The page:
Constraining a climate model with ocean reanalyses for the initialisation of decadal predictions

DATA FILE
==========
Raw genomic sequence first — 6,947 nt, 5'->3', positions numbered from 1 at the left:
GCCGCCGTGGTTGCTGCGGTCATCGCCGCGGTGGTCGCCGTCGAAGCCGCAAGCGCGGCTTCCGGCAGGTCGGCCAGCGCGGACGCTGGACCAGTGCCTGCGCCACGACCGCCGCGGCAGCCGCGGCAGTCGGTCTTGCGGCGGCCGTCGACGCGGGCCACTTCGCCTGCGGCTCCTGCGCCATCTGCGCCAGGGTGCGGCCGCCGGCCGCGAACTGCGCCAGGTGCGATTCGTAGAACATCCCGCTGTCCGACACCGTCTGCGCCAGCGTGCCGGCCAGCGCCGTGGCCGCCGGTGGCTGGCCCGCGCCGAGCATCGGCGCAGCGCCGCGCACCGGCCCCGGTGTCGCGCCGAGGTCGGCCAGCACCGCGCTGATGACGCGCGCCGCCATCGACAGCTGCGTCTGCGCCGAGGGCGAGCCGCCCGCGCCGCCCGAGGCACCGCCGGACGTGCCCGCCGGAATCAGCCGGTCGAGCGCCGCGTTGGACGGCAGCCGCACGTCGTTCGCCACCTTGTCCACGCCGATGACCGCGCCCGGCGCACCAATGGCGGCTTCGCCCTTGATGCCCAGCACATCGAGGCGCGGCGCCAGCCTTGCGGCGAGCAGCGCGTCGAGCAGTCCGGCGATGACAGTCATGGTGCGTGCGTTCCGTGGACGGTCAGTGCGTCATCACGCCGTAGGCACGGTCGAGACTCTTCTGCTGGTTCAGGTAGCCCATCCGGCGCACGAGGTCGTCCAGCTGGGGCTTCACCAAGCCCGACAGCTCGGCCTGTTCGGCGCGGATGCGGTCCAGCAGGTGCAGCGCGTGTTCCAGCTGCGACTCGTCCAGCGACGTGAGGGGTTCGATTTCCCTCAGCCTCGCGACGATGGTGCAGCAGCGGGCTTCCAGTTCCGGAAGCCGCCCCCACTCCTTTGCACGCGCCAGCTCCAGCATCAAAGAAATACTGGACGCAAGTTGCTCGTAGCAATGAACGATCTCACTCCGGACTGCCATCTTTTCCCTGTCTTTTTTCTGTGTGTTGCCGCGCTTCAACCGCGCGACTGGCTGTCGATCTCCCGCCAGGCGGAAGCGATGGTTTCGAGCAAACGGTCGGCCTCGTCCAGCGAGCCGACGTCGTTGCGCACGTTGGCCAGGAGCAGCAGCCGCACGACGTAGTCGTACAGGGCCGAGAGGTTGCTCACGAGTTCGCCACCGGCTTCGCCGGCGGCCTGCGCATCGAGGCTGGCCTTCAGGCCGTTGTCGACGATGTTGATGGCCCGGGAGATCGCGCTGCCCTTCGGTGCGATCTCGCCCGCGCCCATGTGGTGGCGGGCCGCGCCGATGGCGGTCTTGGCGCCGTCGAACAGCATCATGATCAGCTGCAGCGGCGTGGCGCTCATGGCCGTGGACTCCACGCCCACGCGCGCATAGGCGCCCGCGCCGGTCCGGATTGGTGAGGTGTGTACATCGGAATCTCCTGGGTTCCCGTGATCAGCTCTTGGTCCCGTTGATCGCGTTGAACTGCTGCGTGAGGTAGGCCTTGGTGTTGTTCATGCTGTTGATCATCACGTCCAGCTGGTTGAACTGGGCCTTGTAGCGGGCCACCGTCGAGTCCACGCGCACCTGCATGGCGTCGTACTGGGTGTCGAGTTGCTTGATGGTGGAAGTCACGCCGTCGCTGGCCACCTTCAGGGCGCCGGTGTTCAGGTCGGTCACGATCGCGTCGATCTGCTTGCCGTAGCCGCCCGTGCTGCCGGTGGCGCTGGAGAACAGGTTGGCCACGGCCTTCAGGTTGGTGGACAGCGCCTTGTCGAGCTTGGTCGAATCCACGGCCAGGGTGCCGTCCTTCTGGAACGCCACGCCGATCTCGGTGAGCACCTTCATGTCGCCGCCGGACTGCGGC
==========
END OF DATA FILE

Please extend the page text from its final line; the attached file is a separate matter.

Climate prediction at interannual to decadal time scales is mainly an initial value problem. In addition, the memory of the climate system lies mostly in the ocean. Therefore, the initialisation of coupled models is a crucial point for the quality of such predictions, which are of high interest both for the society and for climate change assessment, as shown by the IPCC/CMIP5 requirements for the so-called u201cshort term projectionu201d experiments. One characteristic of coupled models is that their climatological behaviour is substantially different, in a statistical sense, from the real world climate. One clear consequence is that their reaction to an initialisation procedure at a close-to-the-real-climate situation will be to drift towards a state compatible with their own climate attractor. The time scale adjustment involved here is of the order of one to several years, of the order of the lead time looked for. Hence, alternatives to that method, which is extensively used for seasonal prediction, and which has been shown to be efficient despite a posterior systematic error correction, must be explored. One reason is that it is not insured that the systematic error is stationary enough to be properly estimated over the limited sample we are able to verify against with the current observed and reanalysed period (e.g. over ERA40) at our disposal, covering at most five decades as of now. In this poster, we show a series of sensitivity experiments with the APREGE-NEMO CM5 coupled model, developed at CNRM and CERFACS. These experiments involve a full field initialisation method, and an anomaly initialisation method, in coupled mode, and several tests in both coupled and forced mode, used to carefully check the influence of constraining the tropical oceans. A particular focus will be on the influence of the time varying ocean observation system. The reference observed/reanalysed ocean state is the most recent ECMWF reanalysis using the NEMOVAR system. Observation estimates of upper ocean heat content as well as long term sea level tide gauge and satellite measurements and reconstructions are the test bench used in these sensitivity experiments.

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